An American woman who previously beat cancer had COVID-19 for a year, doctors say, in a case study they hope will help scientists understand how immunocompromised people are affected by the virus.
TORONTO -- An American woman who previously beat cancer had COVID-19 for a year, doctors say, in a case study they hope will help scientists understand how immunocompromised people are affected by the virus.
In a pre-print report on medRxiv that has yet to be peer-reviewed entitled “Year-long COVID-19 infection reveals within-host evolution of SARS-CoV-2 in a patient with B cell depletion,” researchers and doctors document their findings from treating the patient at the National Institutes of Health (NIH) in Maryland.
The patient, a 47-year-old woman who was successfully treated for lymphoma with cell therapy three years earlier, was hospitalized with COVID-19 in early 2020. In the months that followed, she became a patient of infectious disease specialist Dr. Veronique Nussenblatt at NIH.
“It took a while to be able to diagnose her,” Nussenblatt said in a telephone interview with CTVNews.ca Friday, outlining how the medical team realized that their patient presented a unique case.
Nussenblatt said initial tests for the SARS-CoV-2 virus were negative, despite the patient displaying symptoms, which then led to them doing a bronchoscopy to take lower respiratory tract samples which came back positive.
“She continued to have symptoms on and off after she left the hospital,” Nussenblatt said. “When we would test her, her test would come back positive, but a very low positive – at that time during the pandemic we knew that some people who had previously been infected with SARS-CoV-2 could have positive tests for some time after infection, especially patients who are immunocompromised.”
The patient, due to her past treatment for cancer, had very few “B cells,” a type of immune cell that creates antibodies to help fight off infection and help the immune system function.
Nussenblatt said that so much time had elapsed since the patient was first diagnosed with COVID-19 that as time progressed her team initially were looking for things other than a persistent infection of the coronavirus.
“We were trying to rule out other infections that she might have,” she explained, adding that one train of thought was the patient had a type of pneumonia that is seen in patients after they have COVID-19 known as “cryptogenic organizing pneumonia.”
To that end, the team treated the patient with steroids and noted her symptoms and her CT scans got moderately better, “but with no major change,” Nussenblatt said.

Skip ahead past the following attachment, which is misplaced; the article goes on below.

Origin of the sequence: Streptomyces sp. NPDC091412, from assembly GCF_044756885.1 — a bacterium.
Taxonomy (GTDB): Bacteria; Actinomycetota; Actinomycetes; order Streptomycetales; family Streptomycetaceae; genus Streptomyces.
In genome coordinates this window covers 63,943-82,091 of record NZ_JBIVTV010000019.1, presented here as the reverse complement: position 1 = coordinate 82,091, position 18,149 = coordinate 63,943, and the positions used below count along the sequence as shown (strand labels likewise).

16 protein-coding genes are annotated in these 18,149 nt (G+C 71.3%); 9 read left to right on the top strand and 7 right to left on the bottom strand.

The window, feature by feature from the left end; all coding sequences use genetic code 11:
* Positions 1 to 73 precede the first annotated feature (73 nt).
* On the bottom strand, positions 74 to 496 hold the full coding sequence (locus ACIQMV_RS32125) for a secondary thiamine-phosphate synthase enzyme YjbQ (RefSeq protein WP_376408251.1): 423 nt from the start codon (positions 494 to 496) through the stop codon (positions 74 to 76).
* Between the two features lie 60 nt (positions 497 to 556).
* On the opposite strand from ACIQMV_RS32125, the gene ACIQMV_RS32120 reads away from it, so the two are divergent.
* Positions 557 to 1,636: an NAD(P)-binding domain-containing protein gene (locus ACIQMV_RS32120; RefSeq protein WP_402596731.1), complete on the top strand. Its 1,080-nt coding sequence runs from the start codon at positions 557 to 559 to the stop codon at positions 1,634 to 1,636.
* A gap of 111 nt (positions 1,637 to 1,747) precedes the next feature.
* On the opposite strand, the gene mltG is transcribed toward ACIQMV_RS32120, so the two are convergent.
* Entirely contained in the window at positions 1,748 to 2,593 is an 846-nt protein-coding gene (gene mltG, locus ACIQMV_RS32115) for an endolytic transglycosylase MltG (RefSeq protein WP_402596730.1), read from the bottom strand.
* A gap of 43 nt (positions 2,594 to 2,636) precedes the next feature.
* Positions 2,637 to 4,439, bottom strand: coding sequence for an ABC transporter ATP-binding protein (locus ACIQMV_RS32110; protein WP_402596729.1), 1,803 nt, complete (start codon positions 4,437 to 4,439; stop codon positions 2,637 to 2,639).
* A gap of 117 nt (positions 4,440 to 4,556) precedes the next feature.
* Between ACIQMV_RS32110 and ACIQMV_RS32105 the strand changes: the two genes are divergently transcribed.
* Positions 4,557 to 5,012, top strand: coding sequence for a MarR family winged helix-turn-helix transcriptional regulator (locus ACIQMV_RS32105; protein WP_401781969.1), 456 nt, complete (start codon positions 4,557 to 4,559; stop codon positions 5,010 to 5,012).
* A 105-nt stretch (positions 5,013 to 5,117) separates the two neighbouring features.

“At that point it still wasn’t on our radar that his could be COVID-19 after so long,” she said.
Things changed in March 2021.
“We realized something was wrong with out thinking when her test came back positive [in March] but a higher positive, with higher results. That to me suggested that she still had COVID-19 but it was getting more active or she had a new infection with SARS-CoV-2.”
At that point, Nussenblatt said, she enlisted the help of her colleague Dr. Elodie Ghedin, a molecular virologist who works at NIH and studies the genomes of the SARS-CoV-2 virus.
Ghedin and Nussenblatt did a sub-genomic PCR test on samples from the patient and found a surprise.
“The sub-genomic PCR looks for genetic material that should only be present if the virus is live, and so that told me that she actually has an active infection with SARS-CoV-2, but I didn’t know if it was the original one or a new one,” Nussenblatt said. “Dr. Ghedin helped determine that and sequenced the virus and found that it was actually the same virus the whole time.”
The patient had been infected in 2020 with one of the first versions of SARS-CoV-2 in North America, which by early 2021 was no longer circulating, the report says.
In addition, sequencing revealed two new mutations of the spike protein in the patient’s cells, which the report says “highlight the importance of analyzing viral evolution in protracted SARS-CoV-2 infection, especially in immunosuppressed hosts and the implication of these mutations in the emergence of viral variants.”
While other viruses have been known to infect immunocompromised people for longer periods of time, “we tend not to see that with respiratory viruses,” she said.
In the case of Nussenblatt’s patient, she eventually recovered and has had multiple negative COVID-19 tests since the NIH team treated her the second time around.
“She’s not 100 per cent, but she’s much better - she’s off any oxygen,” Nussenblatt said, who spoke with the patient last week. “All the markers of an active infection are gone and she doesn’t have any symptoms anymore – all her tests are negative and the inflammatory markers in her blood have normalized.”
And despite having COVID-19 for a year, Nussenblatt said that to her knowledge, no one who was in close contact with the patient was affected.
Nussenblatt said the case, while rare, helps doctors ands scientists understand how the virus can affect immunocompromised people and what resources are needed to gather data on the phenomenon.
“That was a big lesson, that immunocompromised patients can actually have SARS-CoV-2 infection for a long time,” she said. “You know that has major implications for their treatment and also for infection control… we were lucky that we had access to sub-genomic PCR testing, which not everybody has access to easily, because that really helped us determine whether or not there was a virus there.”
Nussenblatt said she hopes that this case study “puts the possibility of this happening on other people’s radar.”
“We're still learning so much,” she said. ”COVID- 19 is really testing our knowledge about how to treat patients and the assumptions that we make in clinical care.”